Energy-related emissions increased in 2022, remain on an ‘unsustainable’ growth trajectory

Global emissions increased by less than 1% last year - far below what was initially predicted - but despite the growth in renewables, heat pumps and energy efficiency, global emissions remain on an “unsustainable growth trajectory”.

Energy-related emissions increased in 2022, remain on an ‘unsustainable’ growth trajectory

Energy-related emissions increased by 0.9% in 2022

New IEA analysis published today (2 March), confirmed that global energy-related emissions increased by around 1% in 2022. The IEA states that this was less than what was initially predicted due to the growth in solar, wind, electric vehicles (EVs), heat pumps and energy efficiency offsetting some of the impact of increased fossil fuel use to respond to the energy crisis.

The IEA is clear in its CO2 Emissions in 2022 report that global emissions cannot continue to increase. The report acts as the first in a new series of reports focused on a Global Energy Transitions Stocktake.

The 0.9% increase in emissions is far smaller than the 6% recorded increase in global energy-related emissions in 2021, as nations ramped up production after lockdown measures in response to the coronavirus pandemic were eased.

The IEA attributes the majority of the rise to increased fossil fuel production and a number of nuclear power plants being offline. However, some 550 million tonnes of emissions were avoided due to an increased deployment of clean energy technologies.

“The impacts of the energy crisis didn’t result in the major increase in global emissions that was initially feared – and this is thanks to the outstanding growth of renewables, EVs, heat pumps and energy-efficient technologies. Without clean energy, the growth in CO2 emissions would have been nearly three times as high,” said IEA Executive Director Fatih Birol.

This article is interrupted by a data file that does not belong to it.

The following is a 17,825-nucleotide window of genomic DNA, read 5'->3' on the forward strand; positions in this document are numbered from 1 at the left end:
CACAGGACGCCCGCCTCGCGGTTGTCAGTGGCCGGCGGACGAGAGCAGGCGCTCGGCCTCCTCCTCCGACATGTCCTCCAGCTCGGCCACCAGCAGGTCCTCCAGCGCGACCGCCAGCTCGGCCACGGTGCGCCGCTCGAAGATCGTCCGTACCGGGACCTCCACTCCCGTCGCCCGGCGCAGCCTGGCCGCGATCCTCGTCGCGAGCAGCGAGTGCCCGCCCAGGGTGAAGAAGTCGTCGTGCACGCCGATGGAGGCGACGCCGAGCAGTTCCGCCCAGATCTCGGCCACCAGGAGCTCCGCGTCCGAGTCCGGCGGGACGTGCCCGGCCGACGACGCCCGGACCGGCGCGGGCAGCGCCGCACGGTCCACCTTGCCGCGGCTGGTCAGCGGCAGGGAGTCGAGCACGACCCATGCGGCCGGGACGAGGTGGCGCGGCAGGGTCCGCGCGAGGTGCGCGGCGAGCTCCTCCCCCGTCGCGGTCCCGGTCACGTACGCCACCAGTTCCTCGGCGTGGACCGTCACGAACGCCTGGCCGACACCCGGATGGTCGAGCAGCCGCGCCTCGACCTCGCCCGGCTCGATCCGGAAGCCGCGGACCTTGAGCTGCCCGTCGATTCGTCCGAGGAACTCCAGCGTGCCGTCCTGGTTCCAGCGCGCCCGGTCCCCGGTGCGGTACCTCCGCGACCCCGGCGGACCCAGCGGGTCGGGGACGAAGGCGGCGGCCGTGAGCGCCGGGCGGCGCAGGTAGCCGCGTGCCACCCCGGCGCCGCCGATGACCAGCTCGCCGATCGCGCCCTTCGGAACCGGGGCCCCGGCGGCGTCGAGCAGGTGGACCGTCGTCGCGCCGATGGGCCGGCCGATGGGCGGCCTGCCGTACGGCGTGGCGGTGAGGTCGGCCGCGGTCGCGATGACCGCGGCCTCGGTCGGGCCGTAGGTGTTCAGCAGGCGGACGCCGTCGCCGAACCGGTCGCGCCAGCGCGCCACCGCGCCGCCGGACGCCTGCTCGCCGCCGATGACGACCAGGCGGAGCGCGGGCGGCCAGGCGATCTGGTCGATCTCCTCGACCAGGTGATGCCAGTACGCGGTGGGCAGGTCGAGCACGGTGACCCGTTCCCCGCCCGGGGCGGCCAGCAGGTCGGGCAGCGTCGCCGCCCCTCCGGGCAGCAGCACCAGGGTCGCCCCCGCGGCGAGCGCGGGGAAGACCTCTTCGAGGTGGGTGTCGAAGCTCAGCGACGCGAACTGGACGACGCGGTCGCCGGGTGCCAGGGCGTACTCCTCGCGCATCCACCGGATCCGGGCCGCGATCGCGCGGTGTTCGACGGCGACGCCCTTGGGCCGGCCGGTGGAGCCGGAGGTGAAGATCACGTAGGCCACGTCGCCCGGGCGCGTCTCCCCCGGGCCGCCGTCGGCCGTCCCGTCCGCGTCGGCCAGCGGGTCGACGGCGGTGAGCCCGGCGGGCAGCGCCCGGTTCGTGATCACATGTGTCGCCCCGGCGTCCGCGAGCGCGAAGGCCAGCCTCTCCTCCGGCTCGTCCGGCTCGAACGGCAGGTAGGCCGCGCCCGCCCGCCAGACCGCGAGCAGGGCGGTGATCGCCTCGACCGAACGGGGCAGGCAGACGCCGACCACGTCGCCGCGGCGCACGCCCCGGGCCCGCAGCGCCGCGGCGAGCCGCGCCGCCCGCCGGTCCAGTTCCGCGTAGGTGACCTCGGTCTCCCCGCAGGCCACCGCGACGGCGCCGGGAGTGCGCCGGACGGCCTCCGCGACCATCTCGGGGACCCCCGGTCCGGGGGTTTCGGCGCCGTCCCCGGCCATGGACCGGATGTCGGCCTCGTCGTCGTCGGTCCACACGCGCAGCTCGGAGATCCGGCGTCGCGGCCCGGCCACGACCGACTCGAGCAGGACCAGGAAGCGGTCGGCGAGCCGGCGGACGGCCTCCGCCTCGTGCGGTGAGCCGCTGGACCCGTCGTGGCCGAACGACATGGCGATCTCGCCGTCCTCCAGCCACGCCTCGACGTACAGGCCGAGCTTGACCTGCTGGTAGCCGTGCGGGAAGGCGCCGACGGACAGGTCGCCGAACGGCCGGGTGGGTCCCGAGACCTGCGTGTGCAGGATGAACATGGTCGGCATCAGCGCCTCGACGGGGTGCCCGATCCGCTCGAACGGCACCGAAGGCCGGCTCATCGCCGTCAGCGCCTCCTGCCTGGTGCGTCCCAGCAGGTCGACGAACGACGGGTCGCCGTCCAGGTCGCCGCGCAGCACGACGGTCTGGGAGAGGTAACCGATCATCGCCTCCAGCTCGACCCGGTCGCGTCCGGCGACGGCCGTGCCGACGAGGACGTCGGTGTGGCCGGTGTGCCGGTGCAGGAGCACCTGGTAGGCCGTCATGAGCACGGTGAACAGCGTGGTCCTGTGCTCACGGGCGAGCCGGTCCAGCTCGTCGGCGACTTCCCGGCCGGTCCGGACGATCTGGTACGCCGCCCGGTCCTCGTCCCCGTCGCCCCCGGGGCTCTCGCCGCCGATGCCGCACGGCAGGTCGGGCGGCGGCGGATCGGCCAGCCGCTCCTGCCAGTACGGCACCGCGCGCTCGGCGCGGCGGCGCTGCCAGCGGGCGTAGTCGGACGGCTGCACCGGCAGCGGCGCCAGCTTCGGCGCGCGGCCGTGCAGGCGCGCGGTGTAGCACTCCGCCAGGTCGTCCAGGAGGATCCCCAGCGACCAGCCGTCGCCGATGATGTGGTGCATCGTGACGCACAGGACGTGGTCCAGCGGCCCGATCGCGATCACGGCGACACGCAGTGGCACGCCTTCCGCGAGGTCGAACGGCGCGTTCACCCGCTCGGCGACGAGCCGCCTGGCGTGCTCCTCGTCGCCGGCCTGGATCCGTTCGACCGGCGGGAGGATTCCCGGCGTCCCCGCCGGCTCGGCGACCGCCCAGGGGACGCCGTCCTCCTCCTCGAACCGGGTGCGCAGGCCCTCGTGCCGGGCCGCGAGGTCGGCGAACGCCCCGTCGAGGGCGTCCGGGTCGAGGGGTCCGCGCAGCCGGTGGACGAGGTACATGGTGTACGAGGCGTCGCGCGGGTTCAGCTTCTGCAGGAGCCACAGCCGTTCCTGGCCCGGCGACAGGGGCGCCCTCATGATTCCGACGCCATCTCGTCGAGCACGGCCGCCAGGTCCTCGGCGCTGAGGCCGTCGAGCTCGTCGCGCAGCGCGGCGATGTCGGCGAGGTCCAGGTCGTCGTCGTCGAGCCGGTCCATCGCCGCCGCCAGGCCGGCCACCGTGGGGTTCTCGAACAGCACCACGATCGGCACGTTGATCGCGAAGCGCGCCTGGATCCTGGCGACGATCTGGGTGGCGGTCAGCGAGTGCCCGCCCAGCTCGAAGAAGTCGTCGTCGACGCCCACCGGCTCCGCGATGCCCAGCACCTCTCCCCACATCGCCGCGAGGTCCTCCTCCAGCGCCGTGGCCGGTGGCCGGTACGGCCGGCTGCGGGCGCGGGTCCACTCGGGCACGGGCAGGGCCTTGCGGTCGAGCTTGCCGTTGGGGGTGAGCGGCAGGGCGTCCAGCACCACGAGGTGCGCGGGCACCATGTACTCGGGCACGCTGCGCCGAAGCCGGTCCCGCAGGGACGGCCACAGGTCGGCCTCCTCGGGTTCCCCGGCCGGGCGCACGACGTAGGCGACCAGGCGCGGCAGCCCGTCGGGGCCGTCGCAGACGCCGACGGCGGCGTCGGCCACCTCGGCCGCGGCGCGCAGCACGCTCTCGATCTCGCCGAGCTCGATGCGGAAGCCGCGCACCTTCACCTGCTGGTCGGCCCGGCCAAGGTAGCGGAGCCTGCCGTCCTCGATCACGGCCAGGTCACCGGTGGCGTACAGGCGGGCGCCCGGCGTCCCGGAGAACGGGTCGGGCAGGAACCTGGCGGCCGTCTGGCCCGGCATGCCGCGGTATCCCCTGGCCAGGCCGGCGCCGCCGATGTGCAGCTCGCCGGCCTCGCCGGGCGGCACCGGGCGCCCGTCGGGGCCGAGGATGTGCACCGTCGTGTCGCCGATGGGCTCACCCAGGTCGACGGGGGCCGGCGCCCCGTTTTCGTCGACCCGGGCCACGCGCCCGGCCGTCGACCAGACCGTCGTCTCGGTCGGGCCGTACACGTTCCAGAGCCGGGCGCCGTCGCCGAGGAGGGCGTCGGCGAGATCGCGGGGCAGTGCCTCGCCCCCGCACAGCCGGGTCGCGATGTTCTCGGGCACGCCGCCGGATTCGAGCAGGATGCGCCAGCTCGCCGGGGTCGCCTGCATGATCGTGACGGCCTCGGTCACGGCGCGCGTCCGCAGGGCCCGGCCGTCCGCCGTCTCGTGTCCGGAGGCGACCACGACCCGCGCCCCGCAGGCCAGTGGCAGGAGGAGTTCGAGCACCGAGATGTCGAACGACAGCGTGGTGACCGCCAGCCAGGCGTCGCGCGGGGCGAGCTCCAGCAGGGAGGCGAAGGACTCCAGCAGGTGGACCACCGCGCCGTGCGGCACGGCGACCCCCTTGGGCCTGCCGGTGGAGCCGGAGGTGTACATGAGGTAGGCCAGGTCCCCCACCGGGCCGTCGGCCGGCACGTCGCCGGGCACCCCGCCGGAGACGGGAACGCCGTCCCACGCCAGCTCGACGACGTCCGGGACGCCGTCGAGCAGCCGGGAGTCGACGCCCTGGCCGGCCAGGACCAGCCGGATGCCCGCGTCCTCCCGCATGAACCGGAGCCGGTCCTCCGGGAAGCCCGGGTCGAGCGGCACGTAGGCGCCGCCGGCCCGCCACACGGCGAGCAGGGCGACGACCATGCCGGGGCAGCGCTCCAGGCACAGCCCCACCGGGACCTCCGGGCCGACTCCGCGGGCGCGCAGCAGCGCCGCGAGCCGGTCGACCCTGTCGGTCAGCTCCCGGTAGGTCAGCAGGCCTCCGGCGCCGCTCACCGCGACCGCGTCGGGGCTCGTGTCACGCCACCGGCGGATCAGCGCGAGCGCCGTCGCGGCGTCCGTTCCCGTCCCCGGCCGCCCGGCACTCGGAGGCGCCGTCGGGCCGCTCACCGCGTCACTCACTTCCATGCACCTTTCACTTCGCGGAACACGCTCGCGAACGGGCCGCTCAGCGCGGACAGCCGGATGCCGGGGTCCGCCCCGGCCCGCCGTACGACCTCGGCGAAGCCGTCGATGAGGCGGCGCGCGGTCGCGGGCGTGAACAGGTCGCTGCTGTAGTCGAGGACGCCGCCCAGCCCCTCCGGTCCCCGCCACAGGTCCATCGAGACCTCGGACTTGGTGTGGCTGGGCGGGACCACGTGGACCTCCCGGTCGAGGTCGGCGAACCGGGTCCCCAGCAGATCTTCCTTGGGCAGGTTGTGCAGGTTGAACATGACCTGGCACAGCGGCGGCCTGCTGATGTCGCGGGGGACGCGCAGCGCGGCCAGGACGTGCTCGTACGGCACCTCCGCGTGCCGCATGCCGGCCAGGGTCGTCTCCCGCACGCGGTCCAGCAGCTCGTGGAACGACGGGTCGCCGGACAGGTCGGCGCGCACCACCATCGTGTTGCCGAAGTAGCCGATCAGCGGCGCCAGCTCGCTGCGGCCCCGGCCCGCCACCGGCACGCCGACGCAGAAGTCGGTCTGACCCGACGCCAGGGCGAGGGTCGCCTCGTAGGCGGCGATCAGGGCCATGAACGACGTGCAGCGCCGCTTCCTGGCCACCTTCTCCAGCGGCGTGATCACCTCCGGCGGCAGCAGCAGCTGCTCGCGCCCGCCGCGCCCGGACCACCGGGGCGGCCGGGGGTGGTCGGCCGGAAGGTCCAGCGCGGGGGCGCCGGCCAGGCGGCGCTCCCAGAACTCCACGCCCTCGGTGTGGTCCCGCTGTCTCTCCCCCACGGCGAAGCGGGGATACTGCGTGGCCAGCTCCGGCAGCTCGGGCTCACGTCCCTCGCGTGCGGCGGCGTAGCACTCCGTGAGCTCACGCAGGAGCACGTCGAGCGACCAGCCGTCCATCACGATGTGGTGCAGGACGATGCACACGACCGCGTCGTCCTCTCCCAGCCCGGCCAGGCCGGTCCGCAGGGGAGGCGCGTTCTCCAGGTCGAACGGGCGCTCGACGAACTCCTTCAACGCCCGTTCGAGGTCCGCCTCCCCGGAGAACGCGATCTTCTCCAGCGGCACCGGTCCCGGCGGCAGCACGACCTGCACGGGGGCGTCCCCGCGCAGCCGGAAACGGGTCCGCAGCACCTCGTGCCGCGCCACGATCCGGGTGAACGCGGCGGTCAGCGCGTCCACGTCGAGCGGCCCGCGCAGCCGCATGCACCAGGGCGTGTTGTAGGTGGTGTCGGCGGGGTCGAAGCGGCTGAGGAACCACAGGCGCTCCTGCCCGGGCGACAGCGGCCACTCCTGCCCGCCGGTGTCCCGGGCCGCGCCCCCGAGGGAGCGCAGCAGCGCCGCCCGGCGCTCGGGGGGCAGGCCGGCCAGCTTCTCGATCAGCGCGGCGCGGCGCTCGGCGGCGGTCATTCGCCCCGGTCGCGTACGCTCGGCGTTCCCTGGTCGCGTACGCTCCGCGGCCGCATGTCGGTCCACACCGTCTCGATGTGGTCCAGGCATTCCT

“However, we still see emissions growing from fossil fuels, hindering efforts to meet the world’s climate targets. International and national fossil fuel companies are making record revenues and need to take their share of responsibility, in line with their public pledges to meet climate goals. It’s critical that they review their strategies to make sure they’re aligned with meaningful emissions reductions.”

Fossil fuel emissions

The IEA states the emissions increase – equitable to 321 million tonnes of CO2 – has seen global energy-related emissions reach a new high of more than 36.8 billion tonnes. Even though emissions growth was slower than economic growth (3.2%) in 2022, the report notes that nations are failing to decouple emissions from the economic bounce back from the Covid-19 crisis.

The IEA states that emissions from coal increased by 1.6% in 2022, with Asian nations switching from gas to coal in response to soaring energy costs. However, the increase in coal emissions is still only around 25% of the recorded rise in fossil-based emissions in 2021. Nonetheless, the increase in coal emissions far exceeds the average growth rate of the last decade.

The increase in emissions in coal was offset, however, by a 1.6% decline in emissions from natural gas as supply was reduced, in part due to Russia’s invasion of Ukraine. Emissions from oil increased by 2.5% but still remain below pre-pandemic levels.

There are some regional discrepancies in emission increases. The European Union’s emissions fell by 2.5%, due to a “record deployment” of renewables lessening the impact of coal usage. However, the US recorded a 0.8% increase in energy-related emissions, namely due to building use. Asia, excluding China which saw emissions remain steady with 2021 levels, saw emissions increase by 4.2%.

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